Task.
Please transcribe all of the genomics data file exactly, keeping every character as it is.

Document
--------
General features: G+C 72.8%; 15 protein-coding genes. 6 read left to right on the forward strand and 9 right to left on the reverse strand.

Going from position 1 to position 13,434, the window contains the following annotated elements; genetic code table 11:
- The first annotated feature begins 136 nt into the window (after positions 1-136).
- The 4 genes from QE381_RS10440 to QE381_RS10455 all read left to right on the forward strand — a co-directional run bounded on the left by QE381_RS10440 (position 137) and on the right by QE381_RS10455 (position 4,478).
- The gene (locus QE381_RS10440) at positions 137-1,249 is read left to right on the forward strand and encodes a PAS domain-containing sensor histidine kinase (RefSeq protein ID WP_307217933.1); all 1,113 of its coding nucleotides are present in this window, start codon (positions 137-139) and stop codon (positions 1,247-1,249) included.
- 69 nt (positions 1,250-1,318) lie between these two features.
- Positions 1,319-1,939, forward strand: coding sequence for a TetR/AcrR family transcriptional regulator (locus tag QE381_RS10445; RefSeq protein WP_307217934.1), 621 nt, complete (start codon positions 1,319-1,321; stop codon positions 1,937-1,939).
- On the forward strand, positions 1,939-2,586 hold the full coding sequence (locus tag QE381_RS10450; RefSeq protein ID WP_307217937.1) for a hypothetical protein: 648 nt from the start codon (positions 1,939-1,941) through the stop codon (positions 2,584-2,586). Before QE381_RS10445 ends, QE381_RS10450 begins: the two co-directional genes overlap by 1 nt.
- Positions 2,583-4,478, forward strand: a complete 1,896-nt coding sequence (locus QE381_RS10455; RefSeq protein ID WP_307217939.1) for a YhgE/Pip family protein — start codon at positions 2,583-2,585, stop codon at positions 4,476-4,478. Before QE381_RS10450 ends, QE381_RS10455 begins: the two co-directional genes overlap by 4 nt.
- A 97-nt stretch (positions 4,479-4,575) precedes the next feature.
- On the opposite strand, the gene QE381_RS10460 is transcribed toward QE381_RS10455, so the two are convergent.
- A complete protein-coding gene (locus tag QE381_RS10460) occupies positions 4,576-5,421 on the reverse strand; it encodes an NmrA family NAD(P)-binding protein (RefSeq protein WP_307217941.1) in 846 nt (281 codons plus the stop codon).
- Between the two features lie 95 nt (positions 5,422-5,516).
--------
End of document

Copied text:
General features: G+C 72.8%; 15 protein-coding genes. 6 read left to right on the forward strand and 9 right to left on the reverse strand.

Going from position 1 to position 13,434, the window contains the following annotated elements; genetic code table 11:
- The first annotated feature begins 136 nt into the window (after positions 1-136).
- The 4 genes from QE381_RS10440 to QE381_RS10455 all read left to right on the forward strand — a co-directional run bounded on the left by QE381_RS10440 (position 137) and on the right by QE381_RS10455 (position 4,478).
- The gene (locus QE381_RS10440) at positions 137-1,249 is read left to right on the forward strand and encodes a PAS domain-containing sensor histidine kinase (RefSeq protein ID WP_307217933.1); all 1,113 of its coding nucleotides are present in this window, start codon (positions 137-139) and stop codon (positions 1,247-1,249) included.
- 69 nt (positions 1,250-1,318) lie between these two features.
- Positions 1,319-1,939, forward strand: coding sequence for a TetR/AcrR family transcriptional regulator (locus tag QE381_RS10445; RefSeq protein WP_307217934.1), 621 nt, complete (start codon positions 1,319-1,321; stop codon positions 1,937-1,939).
- On the forward strand, positions 1,939-2,586 hold the full coding sequence (locus tag QE381_RS10450; RefSeq protein ID WP_307217937.1) for a hypothetical protein: 648 nt from the start codon (positions 1,939-1,941) through the stop codon (positions 2,584-2,586). Before QE381_RS10445 ends, QE381_RS10450 begins: the two co-directional genes overlap by 1 nt.
- Positions 2,583-4,478, forward strand: a complete 1,896-nt coding sequence (locus QE381_RS10455; RefSeq protein ID WP_307217939.1) for a YhgE/Pip family protein — start codon at positions 2,583-2,585, stop codon at positions 4,476-4,478. Before QE381_RS10450 ends, QE381_RS10455 begins: the two co-directional genes overlap by 4 nt.
- A 97-nt stretch (positions 4,479-4,575) precedes the next feature.
- On the opposite strand, the gene QE381_RS10460 is transcribed toward QE381_RS10455, so the two are convergent.
- A complete protein-coding gene (locus tag QE381_RS10460) occupies positions 4,576-5,421 on the reverse strand; it encodes an NmrA family NAD(P)-binding protein (RefSeq protein WP_307217941.1) in 846 nt (281 codons plus the stop codon).
- Between the two features lie 95 nt (positions 5,422-5,516).